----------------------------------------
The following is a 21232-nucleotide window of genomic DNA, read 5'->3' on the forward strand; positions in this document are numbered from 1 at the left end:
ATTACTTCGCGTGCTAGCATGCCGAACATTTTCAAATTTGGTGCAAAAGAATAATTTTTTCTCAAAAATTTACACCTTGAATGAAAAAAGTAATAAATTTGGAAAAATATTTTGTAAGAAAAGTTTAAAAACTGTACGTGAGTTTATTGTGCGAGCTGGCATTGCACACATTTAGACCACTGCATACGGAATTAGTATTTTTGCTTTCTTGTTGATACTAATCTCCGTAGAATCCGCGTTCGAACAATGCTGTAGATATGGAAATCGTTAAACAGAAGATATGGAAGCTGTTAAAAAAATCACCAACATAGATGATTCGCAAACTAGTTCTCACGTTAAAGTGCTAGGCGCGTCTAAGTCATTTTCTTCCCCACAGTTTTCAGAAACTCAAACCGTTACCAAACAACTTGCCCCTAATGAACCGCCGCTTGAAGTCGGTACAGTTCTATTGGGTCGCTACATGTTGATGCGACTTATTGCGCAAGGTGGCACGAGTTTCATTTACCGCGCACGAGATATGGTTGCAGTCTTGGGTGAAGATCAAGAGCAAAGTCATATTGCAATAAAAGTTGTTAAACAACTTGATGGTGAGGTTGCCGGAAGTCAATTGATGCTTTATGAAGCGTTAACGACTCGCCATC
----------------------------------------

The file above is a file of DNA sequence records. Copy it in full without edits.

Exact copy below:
The following is a 21232-nucleotide window of genomic DNA, read 5'->3' on the forward strand; positions in this document are numbered from 1 at the left end:
ATTACTTCGCGTGCTAGCATGCCGAACATTTTCAAATTTGGTGCAAAAGAATAATTTTTTCTCAAAAATTTACACCTTGAATGAAAAAAGTAATAAATTTGGAAAAATATTTTGTAAGAAAAGTTTAAAAACTGTACGTGAGTTTATTGTGCGAGCTGGCATTGCACACATTTAGACCACTGCATACGGAATTAGTATTTTTGCTTTCTTGTTGATACTAATCTCCGTAGAATCCGCGTTCGAACAATGCTGTAGATATGGAAATCGTTAAACAGAAGATATGGAAGCTGTTAAAAAAATCACCAACATAGATGATTCGCAAACTAGTTCTCACGTTAAAGTGCTAGGCGCGTCTAAGTCATTTTCTTCCCCACAGTTTTCAGAAACTCAAACCGTTACCAAACAACTTGCCCCTAATGAACCGCCGCTTGAAGTCGGTACAGTTCTATTGGGTCGCTACATGTTGATGCGACTTATTGCGCAAGGTGGCACGAGTTTCATTTACCGCGCACGAGATATGGTTGCAGTCTTGGGTGAAGATCAAGAGCAAAGTCATATTGCAATAAAAGTTGTTAAACAACTTGATGGTGAGGTTGCCGGAAGTCAATTGATGCTTTATGAAGCGTTAACGACTCGCCATC